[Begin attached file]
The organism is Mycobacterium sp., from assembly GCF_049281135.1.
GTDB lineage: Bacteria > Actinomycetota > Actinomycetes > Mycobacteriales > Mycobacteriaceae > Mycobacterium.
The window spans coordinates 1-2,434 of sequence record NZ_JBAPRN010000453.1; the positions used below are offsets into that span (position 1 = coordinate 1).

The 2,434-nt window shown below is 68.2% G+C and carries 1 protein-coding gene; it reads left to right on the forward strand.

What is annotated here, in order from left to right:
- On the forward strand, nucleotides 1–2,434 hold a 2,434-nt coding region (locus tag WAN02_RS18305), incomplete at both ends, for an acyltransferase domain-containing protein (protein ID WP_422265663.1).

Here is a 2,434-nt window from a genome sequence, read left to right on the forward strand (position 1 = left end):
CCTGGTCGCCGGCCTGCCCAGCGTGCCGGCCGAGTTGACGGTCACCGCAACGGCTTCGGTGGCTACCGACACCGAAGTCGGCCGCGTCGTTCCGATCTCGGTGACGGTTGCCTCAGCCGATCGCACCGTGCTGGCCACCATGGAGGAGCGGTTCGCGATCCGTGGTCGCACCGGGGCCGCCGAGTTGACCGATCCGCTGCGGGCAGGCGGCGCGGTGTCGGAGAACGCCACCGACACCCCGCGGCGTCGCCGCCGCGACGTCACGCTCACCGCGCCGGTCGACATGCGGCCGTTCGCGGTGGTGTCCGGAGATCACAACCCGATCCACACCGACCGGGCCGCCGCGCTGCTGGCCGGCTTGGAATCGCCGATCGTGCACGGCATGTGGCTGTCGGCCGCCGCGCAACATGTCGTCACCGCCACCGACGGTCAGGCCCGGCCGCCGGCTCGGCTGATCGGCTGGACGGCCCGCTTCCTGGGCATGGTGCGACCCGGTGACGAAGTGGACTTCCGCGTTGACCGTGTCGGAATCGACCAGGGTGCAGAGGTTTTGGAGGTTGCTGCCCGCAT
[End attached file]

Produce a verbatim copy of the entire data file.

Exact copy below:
The organism is Mycobacterium sp., from assembly GCF_049281135.1.
GTDB lineage: Bacteria > Actinomycetota > Actinomycetes > Mycobacteriales > Mycobacteriaceae > Mycobacterium.
The window spans coordinates 1-2,434 of sequence record NZ_JBAPRN010000453.1; the positions used below are offsets into that span (position 1 = coordinate 1).

The 2,434-nt window shown below is 68.2% G+C and carries 1 protein-coding gene; it reads left to right on the forward strand.

What is annotated here, in order from left to right:
- On the forward strand, nucleotides 1–2,434 hold a 2,434-nt coding region (locus tag WAN02_RS18305), incomplete at both ends, for an acyltransferase domain-containing protein (protein ID WP_422265663.1).

Here is a 2,434-nt window from a genome sequence, read left to right on the forward strand (position 1 = left end):
CCTGGTCGCCGGCCTGCCCAGCGTGCCGGCCGAGTTGACGGTCACCGCAACGGCTTCGGTGGCTACCGACACCGAAGTCGGCCGCGTCGTTCCGATCTCGGTGACGGTTGCCTCAGCCGATCGCACCGTGCTGGCCACCATGGAGGAGCGGTTCGCGATCCGTGGTCGCACCGGGGCCGCCGAGTTGACCGATCCGCTGCGGGCAGGCGGCGCGGTGTCGGAGAACGCCACCGACACCCCGCGGCGTCGCCGCCGCGACGTCACGCTCACCGCGCCGGTCGACATGCGGCCGTTCGCGGTGGTGTCCGGAGATCACAACCCGATCCACACCGACCGGGCCGCCGCGCTGCTGGCCGGCTTGGAATCGCCGATCGTGCACGGCATGTGGCTGTCGGCCGCCGCGCAACATGTCGTCACCGCCACCGACGGTCAGGCCCGGCCGCCGGCTCGGCTGATCGGCTGGACGGCCCGCTTCCTGGGCATGGTGCGACCCGGTGACGAAGTGGACTTCCGCGTTGACCGTGTCGGAATCGACCAGGGTGCAGAGGTTTTGGAGGTTGCTGCCCGCAT